HC Deb 08 November 1830 vol 1 cc297-9
Lord Althorp

suggested, as it was most important that the country should be made acquainted with the plan of the Government with regard to the Civil List, that Mr. Hobhouse should postpone his motion for an Address relative to the interference of this country in the affairs of Belgium.

Mr. Hobhouse

was most willing to take any suggestion from such a quarter, but the question was one of extreme importance; indeed with the exception of parliamentary reform, there was no question with regard to which the country was so desirous that the Parliament should at once come to a decision, and that they should pledge themselves in no manner whatever, to interfere in the affairs of foreign governments.

Mr. Brougham

recommended the postponement to the Friday following.

Mr. Hobhouse

declared it was his determination not to vote as a Member of Parliament a shilling to the Crown, if it was to be employed in interfering in the concerns of foreign States. He should probably fix his motion for Friday-week. He wished to take that opportunity to ask the right hon. Gentleman the Secretary for the Home Department, whether he had seen what had been stated in the newspapers, and, of course, correctly stated, as to conferences that were going on at the Foreign Office, to which the Austrian, Prussian, Russian, French, and English Ministers (the Dutch Ambassador had been invited, but was not able to go) were parties? If that were the case, he wished to know from the right hon. Baronet whether his Majesty's Ministers had assured themselves of the concurrence of the Provisional Government, established de facto in Belgium, in any arrangement to which those Powers in conference in Downing-street might come? He believed that he might assert, as a positive matter of fact, that the provisional government, which now held possession of the whole of Belgium, with the exception of the citadel of Antwerp and the fortress of Maestricht, would not permit any foreign Power to interfere by force or dictate to the Belgians what form of government they should select. He knew that to be the determination both of the government and the people, and he would recommend the right hon. Baronet to inquire from the parties themselves on the subject, and not to trust too much on such a point to the representations of any Ambassador. He did not wish to say any thing disrespectful of the French Ambassador, but there were circumstances connected with the history of Prince Talleyrand, which should make Government cautious in adopting any of the statements of that extraordinary man. He could assure the House that the Belgians would not submit to any dictation— French, Austrian, English or any other— with regard to the choice of their government. He was quite certain that those conferences in London, to which no Belgian envoy had been invited, so far from allaying the excitement in Belgium, would have the contrary effect. The Congress of Deputies which was to settle the form of constitution that Belgium was to adopt were to meet to-morrow for the first time; and after verifying their powers, they would proceed to the business of arranging their constitution and deciding the form of their government. Why, then, did not the Ministers wait until the decision of that Congress was known? He threw out that hint for the adoption of his Majesty's Government. The conferences in London would occasion the greatest excitement in Belgium, and the Belgians would not submit to be dictated to, as to their form of govern- ment. They would not submit to be told that they should not have a republic, or that they should have this or that Prince of the House of Nassau. It was possible that they would not come to the resolution of having a Republic, but, judging from what he had heard from some of the deputies, it was more than probable that they would choose a republican form of government; and the very insisting on their not doing so would confirm them in that determination.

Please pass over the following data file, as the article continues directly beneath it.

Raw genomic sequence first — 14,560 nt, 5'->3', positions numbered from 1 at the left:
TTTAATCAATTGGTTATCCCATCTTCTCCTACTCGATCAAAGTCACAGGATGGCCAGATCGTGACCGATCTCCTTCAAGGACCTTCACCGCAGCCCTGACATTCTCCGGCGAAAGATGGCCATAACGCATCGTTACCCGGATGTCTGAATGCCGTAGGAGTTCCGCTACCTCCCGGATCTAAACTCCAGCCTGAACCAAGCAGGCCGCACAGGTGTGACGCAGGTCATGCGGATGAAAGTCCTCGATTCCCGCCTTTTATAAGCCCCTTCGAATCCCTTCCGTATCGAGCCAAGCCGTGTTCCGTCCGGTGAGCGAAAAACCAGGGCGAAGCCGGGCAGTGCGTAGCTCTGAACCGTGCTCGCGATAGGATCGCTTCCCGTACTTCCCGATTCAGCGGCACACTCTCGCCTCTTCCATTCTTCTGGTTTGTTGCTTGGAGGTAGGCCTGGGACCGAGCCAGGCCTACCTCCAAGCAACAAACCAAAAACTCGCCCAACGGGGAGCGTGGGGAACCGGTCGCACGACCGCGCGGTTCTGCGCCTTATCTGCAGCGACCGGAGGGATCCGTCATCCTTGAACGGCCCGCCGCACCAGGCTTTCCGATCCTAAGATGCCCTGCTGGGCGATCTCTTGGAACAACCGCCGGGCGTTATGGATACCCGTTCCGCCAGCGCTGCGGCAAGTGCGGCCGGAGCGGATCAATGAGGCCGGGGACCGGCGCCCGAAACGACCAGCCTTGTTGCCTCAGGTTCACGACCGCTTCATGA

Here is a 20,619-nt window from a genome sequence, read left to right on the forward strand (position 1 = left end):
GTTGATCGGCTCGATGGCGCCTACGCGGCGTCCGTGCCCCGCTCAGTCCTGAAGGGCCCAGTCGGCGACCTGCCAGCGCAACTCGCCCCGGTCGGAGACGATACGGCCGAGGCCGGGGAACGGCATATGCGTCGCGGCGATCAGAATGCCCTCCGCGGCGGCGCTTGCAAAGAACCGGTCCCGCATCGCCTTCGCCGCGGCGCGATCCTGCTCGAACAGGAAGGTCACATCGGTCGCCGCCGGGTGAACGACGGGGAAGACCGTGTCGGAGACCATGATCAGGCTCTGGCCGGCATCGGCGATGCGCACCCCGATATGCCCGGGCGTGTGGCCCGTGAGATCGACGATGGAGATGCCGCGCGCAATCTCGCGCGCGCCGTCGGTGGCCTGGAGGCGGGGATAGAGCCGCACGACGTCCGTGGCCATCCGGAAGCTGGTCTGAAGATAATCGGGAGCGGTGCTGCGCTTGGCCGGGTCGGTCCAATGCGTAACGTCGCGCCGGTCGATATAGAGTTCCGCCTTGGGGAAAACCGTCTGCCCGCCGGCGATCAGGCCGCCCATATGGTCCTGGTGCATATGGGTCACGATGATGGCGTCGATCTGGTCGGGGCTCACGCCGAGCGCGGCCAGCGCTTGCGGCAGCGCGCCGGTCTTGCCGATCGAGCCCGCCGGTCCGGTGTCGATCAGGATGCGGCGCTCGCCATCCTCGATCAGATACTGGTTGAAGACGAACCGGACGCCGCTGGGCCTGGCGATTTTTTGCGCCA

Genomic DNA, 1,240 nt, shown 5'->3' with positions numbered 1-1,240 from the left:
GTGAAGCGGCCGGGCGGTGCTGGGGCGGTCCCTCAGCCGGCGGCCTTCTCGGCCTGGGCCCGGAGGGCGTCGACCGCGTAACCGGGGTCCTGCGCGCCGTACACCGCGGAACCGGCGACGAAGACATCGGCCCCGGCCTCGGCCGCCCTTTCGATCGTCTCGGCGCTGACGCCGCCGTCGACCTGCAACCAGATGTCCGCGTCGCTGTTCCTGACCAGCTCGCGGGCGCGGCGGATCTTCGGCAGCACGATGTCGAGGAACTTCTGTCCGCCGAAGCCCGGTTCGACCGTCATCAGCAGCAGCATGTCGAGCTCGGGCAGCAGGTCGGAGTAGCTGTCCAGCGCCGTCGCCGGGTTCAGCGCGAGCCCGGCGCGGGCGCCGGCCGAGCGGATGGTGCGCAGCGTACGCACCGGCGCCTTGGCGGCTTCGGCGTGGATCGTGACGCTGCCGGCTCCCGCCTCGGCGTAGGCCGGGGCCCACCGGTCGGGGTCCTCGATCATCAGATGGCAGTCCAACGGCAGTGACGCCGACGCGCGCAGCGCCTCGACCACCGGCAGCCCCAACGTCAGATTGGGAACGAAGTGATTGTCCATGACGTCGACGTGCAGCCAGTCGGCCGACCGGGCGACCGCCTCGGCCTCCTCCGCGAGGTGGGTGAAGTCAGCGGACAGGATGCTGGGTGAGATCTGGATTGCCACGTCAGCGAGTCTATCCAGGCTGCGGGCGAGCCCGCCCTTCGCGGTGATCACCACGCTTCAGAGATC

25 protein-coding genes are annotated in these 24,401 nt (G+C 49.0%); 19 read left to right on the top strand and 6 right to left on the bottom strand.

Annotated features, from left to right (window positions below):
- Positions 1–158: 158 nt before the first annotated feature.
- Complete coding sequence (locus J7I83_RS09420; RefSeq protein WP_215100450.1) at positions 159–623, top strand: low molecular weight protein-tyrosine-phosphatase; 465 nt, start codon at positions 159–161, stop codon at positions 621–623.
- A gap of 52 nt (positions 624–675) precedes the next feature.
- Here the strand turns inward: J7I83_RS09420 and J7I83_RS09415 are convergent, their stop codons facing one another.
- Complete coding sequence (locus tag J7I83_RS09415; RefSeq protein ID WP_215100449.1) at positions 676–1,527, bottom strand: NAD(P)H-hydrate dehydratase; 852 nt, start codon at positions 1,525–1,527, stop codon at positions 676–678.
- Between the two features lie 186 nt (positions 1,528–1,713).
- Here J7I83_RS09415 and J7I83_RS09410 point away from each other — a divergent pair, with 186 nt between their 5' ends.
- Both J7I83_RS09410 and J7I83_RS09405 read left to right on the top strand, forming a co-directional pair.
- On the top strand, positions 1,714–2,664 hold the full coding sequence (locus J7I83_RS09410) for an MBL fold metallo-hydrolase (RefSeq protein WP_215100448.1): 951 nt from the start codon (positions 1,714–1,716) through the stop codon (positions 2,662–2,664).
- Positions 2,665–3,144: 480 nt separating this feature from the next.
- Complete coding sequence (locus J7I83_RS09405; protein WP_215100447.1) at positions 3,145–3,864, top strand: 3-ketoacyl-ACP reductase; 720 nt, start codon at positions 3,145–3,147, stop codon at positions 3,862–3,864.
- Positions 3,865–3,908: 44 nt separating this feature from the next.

Sir R. Peel

said, the hon. Member in postponing his Motion, had taken occasion to make a considerable portion of his speech. He wondered why the hon. Member had assumed that it was intended, on the part of the Ministers parties to the conference, to dictate to the Belgians as to what form of government they should select, or out of what family they should choose a sovereign. The first step which had been taken on the part of the conference, and which he was confident would meet with the approbation of the House and the country, was to endeavour, but not by dictation, to procure on both sides a cessation of hostilities. With respect to Prince Talleyrand, he did not know the motives which the hon. Member had for cautioning Government against him. He was accredited here by the King of the French, as the representative of his government; as such he had been received, and he (Sir Robert Peel) must say, in reference to that eminent individual, that there was not the slightest want of confidence in, or attention towards him, on the part of his Majesty's Government.

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